As the baby of the family, little Charlie caught the brunt of everything.  He wore the hand-me-downs and had little say in family decisions.

I still smile at this exchange between Ron and Charlie when they were something like 15 and 6, respectively.  Ron called out, “Charlie! Come here.”  The little kid reluctantly came near.

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What to do, pastor, when you are the victim of a rumor

“Why would you rather not be wronged?…..For you were bought with a price; therefore glorify God in your body and in your spirit, which are God’s” (I Corinthians 6:7,20).

In 1990, after a preacher had served only seven months and tore the church up twice, I arrived as the new pastor.

I  was not the excited new kid on the block as with my previous moves. This was different.

I had endured a brutal three years in my former pastorate and thought perhaps the Lord wanted this broken church (to which I was coming) and this bruised pastor (moi!) to help one another heal.

Some years later, I learned a preacher in our area was telling people that I had torn up this church because of some serious immorality.

I sought him out and asked if he were really saying this.

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Let the pastor respect his people.

“We being many, are one body in Christ, and individually members of one another” (Romans 12:5).

Has the Lord ever spoken to you through your own words?

One morning recently, I posted the following on Facebook: Pastors, do not ever say that your people do not like change.  There are no 1947 Packards on your church parking lot. Even your seniors drive late-model cars, own flat-screen televisions, and are on the computer.  They do not mind change, so long as it’s not abrupt, not all at once, and not forced on them.  Pastor, respect your people and they may surprise you.

Where did that last sentence come from, I wondered as it flew off my fingers through the keyboard onto the screen.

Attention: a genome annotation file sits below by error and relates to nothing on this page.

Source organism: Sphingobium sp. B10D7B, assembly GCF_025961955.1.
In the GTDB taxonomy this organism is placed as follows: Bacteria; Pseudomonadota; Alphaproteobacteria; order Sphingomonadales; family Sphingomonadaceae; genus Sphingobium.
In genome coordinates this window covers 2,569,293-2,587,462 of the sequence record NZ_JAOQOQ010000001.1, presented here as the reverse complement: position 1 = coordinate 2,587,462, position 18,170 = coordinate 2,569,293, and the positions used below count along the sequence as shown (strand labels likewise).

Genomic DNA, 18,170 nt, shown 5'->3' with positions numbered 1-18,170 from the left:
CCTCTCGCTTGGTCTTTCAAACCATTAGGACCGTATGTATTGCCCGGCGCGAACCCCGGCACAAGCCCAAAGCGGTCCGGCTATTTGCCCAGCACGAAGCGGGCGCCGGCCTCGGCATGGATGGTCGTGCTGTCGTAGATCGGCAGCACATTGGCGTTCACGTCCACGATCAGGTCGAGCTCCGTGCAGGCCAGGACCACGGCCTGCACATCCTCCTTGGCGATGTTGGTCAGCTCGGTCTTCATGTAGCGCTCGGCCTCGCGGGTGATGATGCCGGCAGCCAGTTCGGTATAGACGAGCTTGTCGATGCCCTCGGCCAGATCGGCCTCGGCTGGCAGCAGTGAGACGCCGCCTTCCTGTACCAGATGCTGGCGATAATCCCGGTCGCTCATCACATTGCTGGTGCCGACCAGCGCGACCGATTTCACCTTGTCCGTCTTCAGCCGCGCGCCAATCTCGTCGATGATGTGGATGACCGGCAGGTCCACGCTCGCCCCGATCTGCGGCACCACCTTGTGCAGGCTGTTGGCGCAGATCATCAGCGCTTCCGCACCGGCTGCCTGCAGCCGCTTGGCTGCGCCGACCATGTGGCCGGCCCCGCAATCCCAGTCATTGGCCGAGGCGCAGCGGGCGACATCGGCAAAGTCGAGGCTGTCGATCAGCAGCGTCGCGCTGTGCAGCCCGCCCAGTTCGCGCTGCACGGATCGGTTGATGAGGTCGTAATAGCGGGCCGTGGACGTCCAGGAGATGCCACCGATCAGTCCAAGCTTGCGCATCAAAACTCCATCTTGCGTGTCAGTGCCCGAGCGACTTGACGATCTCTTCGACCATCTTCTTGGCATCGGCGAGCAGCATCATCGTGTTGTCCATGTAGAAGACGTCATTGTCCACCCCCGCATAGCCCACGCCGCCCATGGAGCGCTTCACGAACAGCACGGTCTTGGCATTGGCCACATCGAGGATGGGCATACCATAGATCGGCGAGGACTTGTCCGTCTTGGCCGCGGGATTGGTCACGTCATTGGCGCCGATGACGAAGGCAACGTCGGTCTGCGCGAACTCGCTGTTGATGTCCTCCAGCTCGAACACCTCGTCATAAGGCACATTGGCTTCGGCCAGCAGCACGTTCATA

That was a new thought.

“Pastors, respect your people.”

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Perhaps the greatest failing of godly pastor-husbands

Many a preacher who loves the Lord, enjoys his ministry, and seems to be doing well, wishes he had married differently.

His wife does not appreciate him sufficiently.

Give me a break.

Here’s what this looks like…..

Pastor Chuck is sold out to the Lord and completely committed to the ministry to which he was called.  The church he serves is doing well.  Everything is fine, except for one small thing….

His wife irritates him sometimes.

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Five facts about pastors most church members are unclear on

“Shepherd the church of God which He purchased with His own blood” (Acts 20:28).

In my experience, most pastors hesitate to teach the biblical understanding of the role of pastors because to do so might sound self-serving, as though they were trying to carve out a bigger role for themselves in leading the church.  This is a serious error for which we are now paying as many congregations are turning the minister into a hired hand, employing him as an errand boy, or treating him as an executive brought in to lead their “country club.”

Pastor, preach the whole Word of God.  Be bold in declaring its truth.  Then, having done this, go forth and set new standards for humbly serving the congregation.  Let them see you leading by serving and no one will ever mind calling you their pastorand following you.  However, lord it over them and dominate the decisions and no one who knows his Bible will want to follow you.

What follows is the truth on the role of pastors as taught in Scripture. It’s not “all” the truth, for this is but one simple article.  However, it cuts to the heart of the issues….

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When the pastor lives below the standard of his church leaders

Here’s a situation that might surprise some church members to know preachers deal with and that it is frequently a problem.

The pastor visits in the homes of his members and notices that they live more luxuriously than he and his family.  Their house is larger, built better, and is located in a classier neighborhood. They dress well, have a pool, and their cars are always the latest model.

The pastor and his wife notice these things; count on it. And as their children grow into the teen years, they also become aware that some in the church are wealthier than they.

Now, every family is different.  One would hope the pastor’s spouse and family are so intent on serving God in this community that material things are a distant second to them. You would hope they rejoice in the success some families enjoy, and let it go at that.

That’s not always the case. At times, the pastor and family come down with a severe case of “why not us, Lord?”  Also known in the medical books as “Why can’t we live the way they do?”

Here are a few thoughts on this issue.